In Memoriam: pop artist Mel Ramos, 83

Mel Ramos exhibition in Crocker Art Museum, Sacramento, 2012. Image: lar3, flickr, licensed under the Creative Commons Attribution 2.0 Generic license

Pop artist Mel Ramos, best known for his satirized pin-up art and often racy depictions of women, passed away on October 14, 2018. According to his daughter and studio manager, Rochelle Leininger, the cause of death was heart failure. He was 83 years old.

Melvin John Ramos was born on July 24, 1935 in Sacramento, California. He mastered his craft studying under pop artist Wayne Thiebaud, before graduating from Sacramento State College with his bachelor and master’s degree. After teaching art at Elk Grove High School and Mira Loma High School, Ramos went on to teach at California State University, Syracuse University, and the University of Wisconsin. When the pop art movement of the 1960s began, Ramos played an important role in the burgeoning new genre. Along with Andy Warhol and Roy Lichtenstein, Ramos’ art was some of the first pop art to be exhibited at the Los Angeles County Museum of Art in 1963. Although he never received the same level of fame as those pop art pioneers, Ramos earned a large following for his paintings appropriating comic book imagery of female superheroes.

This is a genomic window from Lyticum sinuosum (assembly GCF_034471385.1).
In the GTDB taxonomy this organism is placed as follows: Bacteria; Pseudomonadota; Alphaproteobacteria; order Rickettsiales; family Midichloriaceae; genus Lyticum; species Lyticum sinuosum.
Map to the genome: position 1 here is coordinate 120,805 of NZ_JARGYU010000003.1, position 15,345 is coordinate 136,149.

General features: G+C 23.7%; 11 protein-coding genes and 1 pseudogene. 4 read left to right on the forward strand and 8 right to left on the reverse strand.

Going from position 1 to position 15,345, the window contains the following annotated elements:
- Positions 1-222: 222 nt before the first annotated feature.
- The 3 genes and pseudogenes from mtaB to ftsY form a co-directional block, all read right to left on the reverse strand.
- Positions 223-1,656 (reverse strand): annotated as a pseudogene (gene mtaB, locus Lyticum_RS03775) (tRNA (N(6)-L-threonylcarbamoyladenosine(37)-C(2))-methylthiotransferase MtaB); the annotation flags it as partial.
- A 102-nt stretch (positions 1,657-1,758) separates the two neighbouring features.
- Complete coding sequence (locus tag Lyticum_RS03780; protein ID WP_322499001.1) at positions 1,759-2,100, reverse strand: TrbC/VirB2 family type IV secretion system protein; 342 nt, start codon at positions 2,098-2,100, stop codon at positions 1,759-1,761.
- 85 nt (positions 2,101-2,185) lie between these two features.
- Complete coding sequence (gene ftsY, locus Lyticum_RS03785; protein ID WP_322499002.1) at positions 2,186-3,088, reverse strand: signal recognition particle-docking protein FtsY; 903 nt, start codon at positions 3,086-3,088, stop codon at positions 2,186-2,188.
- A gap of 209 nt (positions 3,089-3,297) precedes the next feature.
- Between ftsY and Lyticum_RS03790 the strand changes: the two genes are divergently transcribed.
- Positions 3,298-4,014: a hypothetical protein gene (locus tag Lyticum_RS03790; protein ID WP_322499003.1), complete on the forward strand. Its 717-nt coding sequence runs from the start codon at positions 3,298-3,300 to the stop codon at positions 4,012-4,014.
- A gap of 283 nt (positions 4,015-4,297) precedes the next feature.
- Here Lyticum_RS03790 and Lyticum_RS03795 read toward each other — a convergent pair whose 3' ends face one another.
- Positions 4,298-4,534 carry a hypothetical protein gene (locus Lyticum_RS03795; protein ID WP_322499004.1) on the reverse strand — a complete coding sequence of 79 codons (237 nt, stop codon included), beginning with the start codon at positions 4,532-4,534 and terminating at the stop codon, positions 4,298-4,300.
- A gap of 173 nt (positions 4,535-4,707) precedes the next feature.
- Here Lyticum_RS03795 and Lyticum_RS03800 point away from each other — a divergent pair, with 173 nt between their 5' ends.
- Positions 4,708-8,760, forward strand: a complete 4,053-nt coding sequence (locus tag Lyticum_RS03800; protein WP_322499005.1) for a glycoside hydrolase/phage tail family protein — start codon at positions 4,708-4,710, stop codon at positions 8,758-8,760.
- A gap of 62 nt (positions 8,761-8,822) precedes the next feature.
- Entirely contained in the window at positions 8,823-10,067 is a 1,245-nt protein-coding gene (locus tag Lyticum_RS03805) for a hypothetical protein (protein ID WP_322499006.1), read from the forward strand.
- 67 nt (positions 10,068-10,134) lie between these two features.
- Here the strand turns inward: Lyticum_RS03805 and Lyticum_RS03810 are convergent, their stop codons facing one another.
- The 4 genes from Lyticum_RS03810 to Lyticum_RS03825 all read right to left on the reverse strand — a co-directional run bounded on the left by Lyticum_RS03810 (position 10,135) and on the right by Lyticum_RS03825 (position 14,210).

Since his first exhibition, Ramos’ has participated in more than 120 group shows. While his work regularly celebrated aspects of pop culture as well as candy, his sexualized imagery of women often led to criticism and controversy. Despite this, his paintings have been shown in major exhibitions and have been reproduced in books, catalogs, and periodicals throughout the world. His work can be found in the permanent collections at New York’s Museum of Modern Art, Solomon R. Guggenheim Museum, and Whitney Museum of American Art. As well as the San Francisco Museum of Modern Art, the Norton Simon Museum in Pasadena, and the Hirshhorn Museum in Washington.

“Ramos was a remarkable human being, artist and teacher. Riding various political and social trends in the art world over the past decades, he remained focused on the act of painting, with passion, awareness and discipline. Aside of Wayne Thiebaud and Ed Ruscha, he was the last of the major first-generation American pop artists,” said Martin Muller, founder and president of Modernism gallery in San Francisco, which has represented the artist for 38 years.

Ramos is survived by his daughter Rochelle, his wife, Leta, and his son, Skot.


Special thanks to our friends at Scoop for sharing this tribute to Mel Ramos.

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